MTT assay

A total of 5000 CMT93 cells were plated in 0.1 ml DMEM medium supplemented with 0.1% FBS and recombinant periostin (rPostn, R&D systems, MN) (0–2 μg/ml) in a 96-well plate. At the indicated times, a Cell Counting Kit (Dojindo) was used according to the manufacturer’s protocol. The absorbance at 450 nm was determined using a plate reader (VersaMax ELISA Microplate Reader, Molecular Devices, Sunnyvale, CA, USA). At least three replicate wells were assayed for each condition, and the S.D. was determined.

Gene expression profiling

Whole genome expression profiling of CMT93 cells under stimulation with rPostn (2 μg/ml) for 72 hours was performed with four biological replicates. RNA from CMT93 cells was purified using RNeasy Mini Kits and QIAshredder columns (Qiagen, Canada). Microarray analysis was performed using SurePrint G3 mouse Gene Expression 8 × 60 K Microarray Kits (Agilent Technologsies, CA) and the Low Input Quick Amp Labeling Kit (Agilent Technologies) according to the manufacturer’s protocols. After hybridization and washing, the processed slides were scanned with an Agilent Microarray Scanner (Agilent Technologies), and the acquired array images were analyzed using the Agilent Feature Extraction Software (Agilent Technologies). Normalization and subsequent data processing were performed using R statistical software. The obtained gene expression data were expressed in a logarithmic scale, and heat maps were generated using the weighted average difference (WAD) algorithm [14].

Histology and scoring

Histologic scoring was performed by an investigator blinded to the project based on previously described criteria [15]. 0 = normal; 1 = moderate mucosal inflammation without erosion and ulcer; 2 = severe mucosal inflammation with erosion; 3 = severe mucosal inflammation with ulcer (< 1 mm); 4 = severe mucosal inflammation with ulcer (1–3 mm); 5 = severe mucosal inflammation with ulcer (> 3 mm).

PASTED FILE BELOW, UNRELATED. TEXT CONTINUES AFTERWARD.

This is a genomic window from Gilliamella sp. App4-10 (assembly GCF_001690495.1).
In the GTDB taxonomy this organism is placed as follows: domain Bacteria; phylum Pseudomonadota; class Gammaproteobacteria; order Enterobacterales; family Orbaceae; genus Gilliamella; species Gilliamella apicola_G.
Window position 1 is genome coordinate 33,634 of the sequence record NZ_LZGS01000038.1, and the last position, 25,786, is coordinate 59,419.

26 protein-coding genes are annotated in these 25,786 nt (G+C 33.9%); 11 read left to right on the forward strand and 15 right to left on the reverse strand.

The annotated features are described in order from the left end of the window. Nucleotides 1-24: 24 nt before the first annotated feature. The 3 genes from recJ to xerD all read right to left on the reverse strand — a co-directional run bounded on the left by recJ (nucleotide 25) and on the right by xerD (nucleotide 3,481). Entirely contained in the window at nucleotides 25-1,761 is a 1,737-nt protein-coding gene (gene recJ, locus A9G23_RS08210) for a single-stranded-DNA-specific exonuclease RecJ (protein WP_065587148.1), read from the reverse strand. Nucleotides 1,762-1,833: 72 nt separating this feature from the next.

Statistical analysis

Statistical analysis was performed using GraphPad Prism vision 6.0 g (GraphPad Software, La Jolla, CA, USA). The differences between two groups were analyzed by the unpaired t-test. The P-values < 0.05 were considered to be statistically significant.


7-AAD: 7-Amino-Actinomycin D; AOM: azoxymethane; CAF: cancer-associated fibroblast; CCD: charge coupled device; CRC: colorectal cancer; cDNA: complementary deoxyribonucleic acid; DMEM: Dulbecco’s modified Eagle’s medium; DSS: dextran sulfate sodium; ECL: enhanced chemiluminescence; EGF: epidermal growth factor; ELISA: enzyme linked immunosorbent assay; ERK: extracellular signal-regulated kinase; FACS: fluorescence activated cell sorting; FBS: fetal bovine serum; FITC: fluorescein isothiocyanate; GAPDH: glyceraldehyde 3-phosphate dehydrogenase; IHC: immunohistochemistry; MAPK: mitogen-activated protein kinase; MTT: 3-(4,5-dimethylthiazole-2-yl)-2,5-diphenyl tetrazolium bromide; PAGE: poly-acrylamide gel electrophoresis; PBS: phosphate-buffered saline; Postn: periostin; PVDF: polyvinylidene difluoride; RNA: ribonucleic acid; RPMI: Roswell Park Memorial Institute medium; SDS: sodium dodecyl sulfate; TGF-ß: transforming growth factor-β; TNF: tumor necrosis factor; TUNEL: TdT-mediated dUTP nick end labeling; UC: ulcerative colitis; VEGF: vascular endothelial growth factor.

Author contributions

Y.S., K.T., A.K., and K.S. designed the study, interpreted the results, analyzed the data and wrote and edited the paper. Y.Kakuta., Y.Kinouchi, I.S, and T.S. provided the clinical specimens and provided the histopathologic findings. Y.S. and R.S. performed in vivo animal experiments. Y.S., M.N., M.M., and K.Y. performed in vitro experiments. All authors are aware of the content in this paper and have read and edited the manuscript.


The authors have no competing ethical or financial interests to declare.


This work was supported by JSPS KAKENHI Grant Numbers 17K11166, 17K10805,17K10716, 17K09469, and 16K07132, Japan Agency for Medical Research and Development, the Cooperative Research Project Program of the Joint Research Center at the Institute of Development and Aging of Tohoku University and the Cancer and Biomedical Research Core of Tohoku University School of Medicine, the Takeda Medical Research Foundation, and Novartis Pharma Research Grants.